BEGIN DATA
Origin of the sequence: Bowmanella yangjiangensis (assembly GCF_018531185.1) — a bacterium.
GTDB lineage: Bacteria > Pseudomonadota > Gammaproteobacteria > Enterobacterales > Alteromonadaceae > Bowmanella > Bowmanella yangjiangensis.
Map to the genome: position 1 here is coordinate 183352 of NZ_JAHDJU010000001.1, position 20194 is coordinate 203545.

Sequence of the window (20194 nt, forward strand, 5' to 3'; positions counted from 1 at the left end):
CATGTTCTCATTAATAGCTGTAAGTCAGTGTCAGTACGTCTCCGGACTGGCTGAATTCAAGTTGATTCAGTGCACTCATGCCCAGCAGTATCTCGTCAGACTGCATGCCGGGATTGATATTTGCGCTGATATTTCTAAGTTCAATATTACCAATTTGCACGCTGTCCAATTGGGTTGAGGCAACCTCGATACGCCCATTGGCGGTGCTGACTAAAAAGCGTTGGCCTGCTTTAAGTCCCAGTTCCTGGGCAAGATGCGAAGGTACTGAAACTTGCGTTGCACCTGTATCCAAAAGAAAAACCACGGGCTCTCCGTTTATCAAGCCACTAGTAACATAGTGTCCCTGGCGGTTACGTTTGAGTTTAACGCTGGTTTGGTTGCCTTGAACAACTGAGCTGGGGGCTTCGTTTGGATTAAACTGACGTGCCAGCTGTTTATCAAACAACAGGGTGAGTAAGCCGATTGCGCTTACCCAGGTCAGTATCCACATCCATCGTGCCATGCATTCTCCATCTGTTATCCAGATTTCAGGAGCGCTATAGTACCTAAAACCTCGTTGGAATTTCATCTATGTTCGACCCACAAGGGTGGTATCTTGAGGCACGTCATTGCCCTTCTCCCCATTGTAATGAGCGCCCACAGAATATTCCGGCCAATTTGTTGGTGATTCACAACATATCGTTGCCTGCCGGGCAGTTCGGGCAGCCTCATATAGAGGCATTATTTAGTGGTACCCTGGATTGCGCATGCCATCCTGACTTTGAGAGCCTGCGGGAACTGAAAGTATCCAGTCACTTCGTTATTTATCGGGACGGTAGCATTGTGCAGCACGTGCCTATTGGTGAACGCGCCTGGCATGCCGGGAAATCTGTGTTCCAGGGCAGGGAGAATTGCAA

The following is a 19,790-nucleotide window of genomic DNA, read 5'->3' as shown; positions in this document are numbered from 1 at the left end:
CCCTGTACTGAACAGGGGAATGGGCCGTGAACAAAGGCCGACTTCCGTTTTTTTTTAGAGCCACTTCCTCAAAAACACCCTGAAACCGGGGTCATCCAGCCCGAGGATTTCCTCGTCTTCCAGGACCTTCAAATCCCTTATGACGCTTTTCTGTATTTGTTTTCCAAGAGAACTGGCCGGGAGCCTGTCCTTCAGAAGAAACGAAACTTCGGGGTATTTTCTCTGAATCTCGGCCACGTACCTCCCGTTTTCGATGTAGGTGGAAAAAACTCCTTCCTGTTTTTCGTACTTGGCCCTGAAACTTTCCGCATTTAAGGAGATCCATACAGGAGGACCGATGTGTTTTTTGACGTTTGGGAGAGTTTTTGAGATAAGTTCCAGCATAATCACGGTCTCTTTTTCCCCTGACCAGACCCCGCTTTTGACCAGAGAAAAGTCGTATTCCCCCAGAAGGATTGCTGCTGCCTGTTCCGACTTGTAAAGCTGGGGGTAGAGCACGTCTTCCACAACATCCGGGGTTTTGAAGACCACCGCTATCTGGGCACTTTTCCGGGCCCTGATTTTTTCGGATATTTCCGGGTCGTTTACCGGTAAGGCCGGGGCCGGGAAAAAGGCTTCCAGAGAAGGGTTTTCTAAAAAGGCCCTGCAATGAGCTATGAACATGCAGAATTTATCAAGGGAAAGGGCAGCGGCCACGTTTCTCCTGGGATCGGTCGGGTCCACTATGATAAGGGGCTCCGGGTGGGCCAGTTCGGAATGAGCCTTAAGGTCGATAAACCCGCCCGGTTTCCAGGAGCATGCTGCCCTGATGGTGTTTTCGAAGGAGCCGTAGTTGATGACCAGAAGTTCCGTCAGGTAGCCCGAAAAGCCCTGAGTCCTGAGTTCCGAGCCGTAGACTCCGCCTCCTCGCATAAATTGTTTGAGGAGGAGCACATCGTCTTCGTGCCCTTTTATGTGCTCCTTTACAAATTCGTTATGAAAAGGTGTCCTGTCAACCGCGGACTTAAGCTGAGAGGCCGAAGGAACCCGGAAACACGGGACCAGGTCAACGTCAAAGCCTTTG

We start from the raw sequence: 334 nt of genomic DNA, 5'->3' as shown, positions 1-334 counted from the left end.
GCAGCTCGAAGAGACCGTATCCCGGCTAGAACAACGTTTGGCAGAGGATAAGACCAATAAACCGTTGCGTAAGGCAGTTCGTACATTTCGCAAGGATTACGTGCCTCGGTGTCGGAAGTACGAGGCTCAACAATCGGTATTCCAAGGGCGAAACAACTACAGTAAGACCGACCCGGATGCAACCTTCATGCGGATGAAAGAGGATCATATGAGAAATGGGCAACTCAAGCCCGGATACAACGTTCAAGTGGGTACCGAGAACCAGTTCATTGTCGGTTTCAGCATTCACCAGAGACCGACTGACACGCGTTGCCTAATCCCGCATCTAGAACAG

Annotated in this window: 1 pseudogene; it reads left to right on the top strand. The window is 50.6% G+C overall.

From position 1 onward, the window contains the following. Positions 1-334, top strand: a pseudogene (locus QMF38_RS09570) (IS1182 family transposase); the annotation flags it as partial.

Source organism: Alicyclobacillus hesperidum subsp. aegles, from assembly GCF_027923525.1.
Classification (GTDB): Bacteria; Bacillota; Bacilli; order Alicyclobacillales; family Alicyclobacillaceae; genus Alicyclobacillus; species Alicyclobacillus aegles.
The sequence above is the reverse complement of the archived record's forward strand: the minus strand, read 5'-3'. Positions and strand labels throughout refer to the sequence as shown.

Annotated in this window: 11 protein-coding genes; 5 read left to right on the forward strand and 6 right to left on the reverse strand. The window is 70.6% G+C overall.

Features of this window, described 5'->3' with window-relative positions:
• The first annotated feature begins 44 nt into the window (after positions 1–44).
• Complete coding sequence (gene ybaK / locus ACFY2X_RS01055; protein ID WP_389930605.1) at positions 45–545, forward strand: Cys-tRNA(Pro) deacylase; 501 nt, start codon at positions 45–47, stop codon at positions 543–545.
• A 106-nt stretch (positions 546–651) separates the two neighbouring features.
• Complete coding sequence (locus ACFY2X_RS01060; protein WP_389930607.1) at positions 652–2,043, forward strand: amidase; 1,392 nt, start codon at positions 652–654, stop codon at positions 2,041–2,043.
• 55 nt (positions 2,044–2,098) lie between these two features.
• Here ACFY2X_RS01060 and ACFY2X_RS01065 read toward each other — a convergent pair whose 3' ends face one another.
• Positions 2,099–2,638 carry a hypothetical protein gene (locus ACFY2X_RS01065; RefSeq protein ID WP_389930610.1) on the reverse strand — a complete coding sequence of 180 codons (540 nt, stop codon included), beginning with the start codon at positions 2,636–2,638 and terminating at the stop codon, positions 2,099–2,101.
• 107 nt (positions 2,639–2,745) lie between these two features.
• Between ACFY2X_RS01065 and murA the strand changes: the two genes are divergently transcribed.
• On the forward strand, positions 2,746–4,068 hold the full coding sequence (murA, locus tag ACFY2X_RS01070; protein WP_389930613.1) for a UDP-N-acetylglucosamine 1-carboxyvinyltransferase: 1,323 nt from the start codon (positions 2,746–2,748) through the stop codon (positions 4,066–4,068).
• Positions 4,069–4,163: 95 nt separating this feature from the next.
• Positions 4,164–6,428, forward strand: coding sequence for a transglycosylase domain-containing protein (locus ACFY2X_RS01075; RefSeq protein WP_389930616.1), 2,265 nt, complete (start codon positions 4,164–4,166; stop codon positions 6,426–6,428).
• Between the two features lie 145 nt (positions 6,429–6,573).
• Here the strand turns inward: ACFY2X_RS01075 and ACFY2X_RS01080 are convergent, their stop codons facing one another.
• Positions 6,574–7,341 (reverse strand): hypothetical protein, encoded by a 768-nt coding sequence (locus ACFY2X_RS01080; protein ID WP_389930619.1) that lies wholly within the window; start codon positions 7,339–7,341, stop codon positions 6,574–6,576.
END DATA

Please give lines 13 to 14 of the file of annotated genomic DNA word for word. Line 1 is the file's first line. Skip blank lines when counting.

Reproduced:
Classification (GTDB): Bacteria; Bacillota; Bacilli; order Alicyclobacillales; family Alicyclobacillaceae; genus Alicyclobacillus; species Alicyclobacillus aegles.
The sequence above is the reverse complement of the archived record's forward strand: the minus strand, read 5'-3'. Positions and strand labels throughout refer to the sequence as shown.